Nubya Garcia is finally back on tour. After two years of coronavirus-related delays and endless rescheduling, the saxophonist and composer is speaking from her hotel room in Hamburg, on day 24 of her European run.
'We have another seven days to go and it’s been so amazing playing live again, as well as quite surreal,’ she says, with a mixture of tour exhaustion and adrenaline palpable in her voice. ‘Some audiences are ready from the second you get onstage — they’re really excited to be back — while others have a few barriers up from two years of isolation, so I can see them taking some time before they engage more. Either way, people are ultimately so thankful for the music.’
The past five years have seen a meteoric rise for Garcia. Initially training in jazz as a teen by attending London-based free workshops, such as Tomorrow’s Warriors run by bassist Gary Crosby, Garcia went on to study in the junior programme at the Royal Academy of Music before attending Trinity Laban.
'...places like Tomorrow’s Warriors allowed me to not be the only Black person in a room and that meant I could just focus on the music.'
Throughout her studies, she built up a network of fellow London jazzers, including drummer Moses Boyd, tuba player Theon Cross, trumpeter Sheila Maurice-Grey and keys player Joe Armon-Jones. This group and their collaborators have been responsible for turning the English capital into the epicentre for a new approach to improvised music — one that eschews a fixation on traditionalist jazz standards for a genre-defying blend that instead incorporates the music of the city’s diasporic identity.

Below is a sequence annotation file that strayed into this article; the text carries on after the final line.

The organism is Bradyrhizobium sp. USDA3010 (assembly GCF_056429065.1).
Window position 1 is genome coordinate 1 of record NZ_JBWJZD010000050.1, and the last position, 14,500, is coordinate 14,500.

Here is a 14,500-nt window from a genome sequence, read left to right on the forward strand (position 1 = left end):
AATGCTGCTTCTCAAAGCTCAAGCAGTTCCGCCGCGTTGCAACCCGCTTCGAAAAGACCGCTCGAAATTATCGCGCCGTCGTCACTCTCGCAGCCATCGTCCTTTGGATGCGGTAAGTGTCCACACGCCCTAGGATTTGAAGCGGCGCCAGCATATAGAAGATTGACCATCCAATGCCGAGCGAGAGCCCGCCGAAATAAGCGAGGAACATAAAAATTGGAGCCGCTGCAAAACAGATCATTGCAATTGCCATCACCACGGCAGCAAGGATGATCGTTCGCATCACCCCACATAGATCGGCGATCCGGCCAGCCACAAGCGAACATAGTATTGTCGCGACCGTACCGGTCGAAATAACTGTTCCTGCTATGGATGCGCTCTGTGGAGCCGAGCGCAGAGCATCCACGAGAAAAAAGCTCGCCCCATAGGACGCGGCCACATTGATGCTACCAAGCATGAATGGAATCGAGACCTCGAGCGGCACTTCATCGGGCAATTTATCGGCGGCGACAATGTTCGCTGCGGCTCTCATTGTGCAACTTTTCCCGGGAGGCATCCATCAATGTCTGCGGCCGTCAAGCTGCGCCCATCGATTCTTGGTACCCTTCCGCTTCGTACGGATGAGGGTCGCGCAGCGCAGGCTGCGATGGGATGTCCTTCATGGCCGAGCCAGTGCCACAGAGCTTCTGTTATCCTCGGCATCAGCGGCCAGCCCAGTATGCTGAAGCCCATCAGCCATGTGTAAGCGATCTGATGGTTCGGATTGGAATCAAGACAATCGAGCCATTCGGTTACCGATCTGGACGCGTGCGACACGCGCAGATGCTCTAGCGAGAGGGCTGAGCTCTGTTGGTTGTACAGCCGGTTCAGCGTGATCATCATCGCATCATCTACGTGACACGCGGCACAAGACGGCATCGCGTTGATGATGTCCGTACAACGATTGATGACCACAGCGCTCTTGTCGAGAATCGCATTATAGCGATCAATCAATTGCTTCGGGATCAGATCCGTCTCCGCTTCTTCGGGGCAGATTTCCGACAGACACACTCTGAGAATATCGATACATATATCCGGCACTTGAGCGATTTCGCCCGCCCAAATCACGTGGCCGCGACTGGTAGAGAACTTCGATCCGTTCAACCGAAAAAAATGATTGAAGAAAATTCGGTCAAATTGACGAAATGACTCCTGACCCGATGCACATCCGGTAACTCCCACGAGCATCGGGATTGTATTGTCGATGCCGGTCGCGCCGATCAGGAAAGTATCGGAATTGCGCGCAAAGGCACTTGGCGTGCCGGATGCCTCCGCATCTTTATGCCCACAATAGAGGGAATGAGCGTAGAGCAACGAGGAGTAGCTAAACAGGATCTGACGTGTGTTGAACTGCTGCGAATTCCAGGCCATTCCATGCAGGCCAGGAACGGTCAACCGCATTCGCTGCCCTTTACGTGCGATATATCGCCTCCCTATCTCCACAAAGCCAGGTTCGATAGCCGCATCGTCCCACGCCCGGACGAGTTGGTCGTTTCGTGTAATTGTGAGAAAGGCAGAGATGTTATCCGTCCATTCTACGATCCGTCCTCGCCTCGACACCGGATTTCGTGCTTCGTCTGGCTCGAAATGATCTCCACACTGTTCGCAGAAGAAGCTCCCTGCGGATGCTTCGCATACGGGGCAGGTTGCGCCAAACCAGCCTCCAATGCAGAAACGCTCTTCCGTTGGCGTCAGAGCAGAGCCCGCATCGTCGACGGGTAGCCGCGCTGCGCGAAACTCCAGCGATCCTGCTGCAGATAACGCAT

The result has produced two EPs for Garcia — 2017’s Nubya’s 5ive and 2018’s When We Are — both fusing afrobeat rhythms with electronic programming and Garcia’s languid tenor sax lines. While 2020 saw the release of her much-anticipated debut album, Source, which pairs the melodic force of Dexter Gordon with Latin cumbia rhythms and the references of Garcia’s mixed Guyanese and Trinidadian heritage.
Yet, much like everything else over the past two years, the journey to Source was not straightforward. ‘When we went into lockdown in March 2020, we had 18 months of amazing opportunities booked globally,’ she says. ‘To then see that disappear bit by bit was devastating.’
The itch to still release her music remained though. ‘I wrote the album in 2019 and it’s an entry into the diary of my life from that time — I was asking searching questions about identity and the nature of collective power,’ she says. ‘I’m a different person spiritually, personally and creatively now. In the end, I felt it had to come out soon because if you don’t let things go, you will never move forward.’